Cordillera needs funds most, but gets lowest budget | Inquirer News

Cordillera needs funds most, but gets lowest budget

/ 11:31 PM August 10, 2013

THE ABSENCE of luxury does not mean poverty for this small village in Lubuagan, Kalinga province, but authorities have taken note of the slow growth in upland provinces of the Cordillera Administrative Region. EV ESPIRITU/INQUIRER NORTHERN LUZON

BAGUIO CITY—The Cordillera Administrative Region is getting the smallest share in the proposed 2014 national budget, despite evidence that it needs more support given its poor 2012 economic performance, the Department of Budget and Management (DBM) said here on Thursday.

Liza Fangsilat, DBM Cordillera director, said the upland region was receiving P31.7 billion, the lowest allocation in the proposed budget measure, which, she noted, “is not enough.”


The Cordillera economy posted only a 1-percent growth in last year’s gross regional domestic product (GRDP). The tailings dam accident that caused Philex Mining Corp. to stop operations in 2012 may have helped pull the economy down, according to an official of the National Economic and Development Authority (Neda).

The GRDP measures the value of goods and services in a region.


According to DBM data, Calabarzon (Cavite, Laguna, Batangas, Rizal and Quezon, which make up Southern Luzon) would be receiving the highest share amounting to P130.2 billion, followed by Metro Manila with P128.4 billion and Central Luzon with P88.9 billion.

Speaking on the sidelines of a DBM forum, Fangsilat said the Cordillera was still hampered by a small population, a primary factor for allocating government resources.

However, she said, the region had the highest per capita income in the country, which means that the government spends more for every Cordilleran compared to people in other regions.

During a July 26 news conference, Milagros Rimando,

Neda Cordillera director, described the Cordillera economy as “unsustainable,” having posted a sustained drop from a

6.3-percent GRDP in 2010 to 1.3 percent in 2011.

Rimando said the Department of Public Works and Highways provided stimulus growth by building new roads and raising construction spending by as much as P700 million, which was reflected in 2012 as an


11.1-percent growth for the construction sector. In 2011, the construction sector posted a negative 14 percent.

But this was not enough to rouse the economy, Rimando said.

Mining activity dropped last year, posting a negative

54.8-percent growth, she said. In 2011, the mining performance was equally poor, posting a negative 9.3 percent.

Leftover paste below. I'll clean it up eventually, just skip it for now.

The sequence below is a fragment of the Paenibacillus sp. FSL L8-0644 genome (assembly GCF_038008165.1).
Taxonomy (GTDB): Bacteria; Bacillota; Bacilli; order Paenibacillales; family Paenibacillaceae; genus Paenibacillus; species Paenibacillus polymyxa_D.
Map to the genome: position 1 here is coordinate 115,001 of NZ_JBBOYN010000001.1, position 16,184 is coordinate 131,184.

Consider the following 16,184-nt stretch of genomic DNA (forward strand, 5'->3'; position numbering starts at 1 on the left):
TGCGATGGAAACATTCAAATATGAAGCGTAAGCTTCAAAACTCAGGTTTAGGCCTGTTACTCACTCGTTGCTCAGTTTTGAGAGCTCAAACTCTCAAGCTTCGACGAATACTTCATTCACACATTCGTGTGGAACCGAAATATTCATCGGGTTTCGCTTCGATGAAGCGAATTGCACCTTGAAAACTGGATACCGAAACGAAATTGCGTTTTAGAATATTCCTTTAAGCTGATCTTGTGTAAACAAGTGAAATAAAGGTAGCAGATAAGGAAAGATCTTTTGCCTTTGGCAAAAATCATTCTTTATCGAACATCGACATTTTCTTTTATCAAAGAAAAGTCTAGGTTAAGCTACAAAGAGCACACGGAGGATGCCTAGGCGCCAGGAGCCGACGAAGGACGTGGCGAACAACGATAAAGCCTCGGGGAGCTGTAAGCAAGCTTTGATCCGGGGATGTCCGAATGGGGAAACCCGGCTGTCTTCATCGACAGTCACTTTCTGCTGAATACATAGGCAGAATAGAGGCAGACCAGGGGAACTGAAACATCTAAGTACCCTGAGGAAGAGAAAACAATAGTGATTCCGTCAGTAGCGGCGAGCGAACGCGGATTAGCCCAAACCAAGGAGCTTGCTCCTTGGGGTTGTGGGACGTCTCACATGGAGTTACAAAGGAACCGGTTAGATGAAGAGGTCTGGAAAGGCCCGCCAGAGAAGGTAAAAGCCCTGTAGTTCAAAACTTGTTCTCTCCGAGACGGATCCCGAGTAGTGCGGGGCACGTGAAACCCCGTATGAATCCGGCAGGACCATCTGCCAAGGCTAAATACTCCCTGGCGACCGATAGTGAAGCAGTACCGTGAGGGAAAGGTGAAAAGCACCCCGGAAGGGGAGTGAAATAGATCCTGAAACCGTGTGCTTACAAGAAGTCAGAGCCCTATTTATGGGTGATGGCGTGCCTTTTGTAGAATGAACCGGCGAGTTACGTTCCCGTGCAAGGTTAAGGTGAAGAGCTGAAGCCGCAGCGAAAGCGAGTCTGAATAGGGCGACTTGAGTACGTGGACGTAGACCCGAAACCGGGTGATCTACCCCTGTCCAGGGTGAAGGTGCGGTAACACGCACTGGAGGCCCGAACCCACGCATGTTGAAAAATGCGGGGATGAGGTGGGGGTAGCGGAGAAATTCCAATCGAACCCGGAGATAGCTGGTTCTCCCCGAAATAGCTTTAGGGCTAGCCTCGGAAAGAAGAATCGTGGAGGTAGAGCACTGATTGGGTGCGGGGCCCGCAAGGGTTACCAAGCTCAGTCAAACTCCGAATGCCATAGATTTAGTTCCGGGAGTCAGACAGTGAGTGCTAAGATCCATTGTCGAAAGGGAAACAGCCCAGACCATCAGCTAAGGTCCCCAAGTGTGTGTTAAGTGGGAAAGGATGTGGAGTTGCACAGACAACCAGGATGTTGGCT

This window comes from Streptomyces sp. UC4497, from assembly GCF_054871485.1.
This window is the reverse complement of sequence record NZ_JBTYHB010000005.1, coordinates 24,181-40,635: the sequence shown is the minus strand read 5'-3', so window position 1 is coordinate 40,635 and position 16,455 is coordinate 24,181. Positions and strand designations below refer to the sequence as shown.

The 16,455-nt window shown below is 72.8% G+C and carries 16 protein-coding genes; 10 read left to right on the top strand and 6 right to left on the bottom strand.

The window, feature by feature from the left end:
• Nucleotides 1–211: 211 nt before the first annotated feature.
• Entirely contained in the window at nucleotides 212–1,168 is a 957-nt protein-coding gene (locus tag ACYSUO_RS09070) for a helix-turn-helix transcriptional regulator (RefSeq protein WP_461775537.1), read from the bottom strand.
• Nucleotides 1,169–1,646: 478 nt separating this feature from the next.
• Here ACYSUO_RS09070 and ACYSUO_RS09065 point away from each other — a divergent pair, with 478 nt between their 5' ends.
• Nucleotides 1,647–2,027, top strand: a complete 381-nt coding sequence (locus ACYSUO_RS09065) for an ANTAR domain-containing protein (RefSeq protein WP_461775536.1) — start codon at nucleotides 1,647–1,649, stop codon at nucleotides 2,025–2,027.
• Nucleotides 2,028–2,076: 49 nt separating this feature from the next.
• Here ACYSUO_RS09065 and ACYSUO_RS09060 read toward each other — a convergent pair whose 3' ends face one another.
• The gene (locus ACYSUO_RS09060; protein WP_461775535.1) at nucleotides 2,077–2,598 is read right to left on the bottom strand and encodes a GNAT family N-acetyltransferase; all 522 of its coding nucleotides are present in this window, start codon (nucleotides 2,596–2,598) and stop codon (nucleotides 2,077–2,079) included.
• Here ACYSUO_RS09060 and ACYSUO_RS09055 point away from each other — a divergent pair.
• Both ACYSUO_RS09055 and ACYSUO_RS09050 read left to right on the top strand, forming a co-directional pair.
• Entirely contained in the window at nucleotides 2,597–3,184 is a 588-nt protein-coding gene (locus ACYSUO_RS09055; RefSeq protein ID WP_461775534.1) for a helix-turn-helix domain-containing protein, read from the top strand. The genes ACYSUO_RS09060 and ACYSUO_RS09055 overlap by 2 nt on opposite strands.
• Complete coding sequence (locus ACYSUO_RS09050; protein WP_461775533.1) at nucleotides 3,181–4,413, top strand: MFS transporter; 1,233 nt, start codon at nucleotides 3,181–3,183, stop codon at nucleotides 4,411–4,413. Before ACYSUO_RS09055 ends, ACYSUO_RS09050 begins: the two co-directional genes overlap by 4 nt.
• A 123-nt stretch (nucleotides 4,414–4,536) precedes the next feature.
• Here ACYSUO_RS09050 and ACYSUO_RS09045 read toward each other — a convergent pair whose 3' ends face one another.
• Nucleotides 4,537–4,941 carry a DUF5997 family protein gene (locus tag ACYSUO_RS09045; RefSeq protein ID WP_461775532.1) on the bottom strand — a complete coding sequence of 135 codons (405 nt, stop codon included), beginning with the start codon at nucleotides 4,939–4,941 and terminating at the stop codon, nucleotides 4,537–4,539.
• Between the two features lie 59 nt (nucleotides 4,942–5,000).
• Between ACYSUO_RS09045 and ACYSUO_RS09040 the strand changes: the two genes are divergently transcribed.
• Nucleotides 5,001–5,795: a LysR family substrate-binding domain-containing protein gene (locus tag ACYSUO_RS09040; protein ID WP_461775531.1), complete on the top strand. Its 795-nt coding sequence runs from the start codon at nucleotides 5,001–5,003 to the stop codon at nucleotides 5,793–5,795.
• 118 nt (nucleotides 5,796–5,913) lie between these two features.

“Through the years, our mineral production has been declining, and in 2012, Philex [operations] were suspended,” Rimando said.

Philex has been the region’s only high-performing mine, but the Mines and Geosciences Bureau  stopped its operations in Benguet province when a breach in its tailings storage facility accidentally discharged up to 20 million tons of mine wastes into a creek in Itogon town.

After a cleanup and after paying more than P1 billion in fine, Philex was allowed to continue its operations this year.

“Our agriculture is very small in terms of its contribution to the economy,” Rimando said, posting only a 10-percent growth, but half of the region’s work force are employed in the farm sector.

In Dagupan City, Juan Ngalob, Neda Ilocos director, said the Ilocos region’s economic performance had been sluggish through the years, posting a

5.3-percent growth in 2012, compared to its performance in the 1990s.

Ilocos region businessmen urged the government to speed up the development of special economic zones in the Ilocos provinces.

Nelson Yuchongtian, vice chair of the Philippine Chamber of Commerce and Industry, submitted a manifesto to the Neda expressing their desire for “the development of special economic zones in Region 1, particularly for airports and seaports.”

“I have been upset because the government has not been supporting the development of ports,” he told a news briefing on Aug. 9.

“Singapore and Congo have small areas but they progressed because of their ports. We need [to improve] ports in the region like  Poro Point in La Union. There is a need to expand the ports in Luzon for faster delivery of goods,” Yuchongtian said.

He said the Ilocos region was strategically located and could provide better access for industries. The region operates an economic zone in Laoag City, Vigan City, the Poro Point facility in San Fernando City, La Union, and the Sual Industrial Estate Development Zone in Pangasinan.

Yuchongtian also urged the government to improve airports located in Laoag, Poro Point and in the Pangasinan towns of Lingayen and Rosales. Reports from Yolanda Sotelo, Kimberlie Ngabit-Quitasol and Vincent Cabreza, Inquirer Northern Luzon

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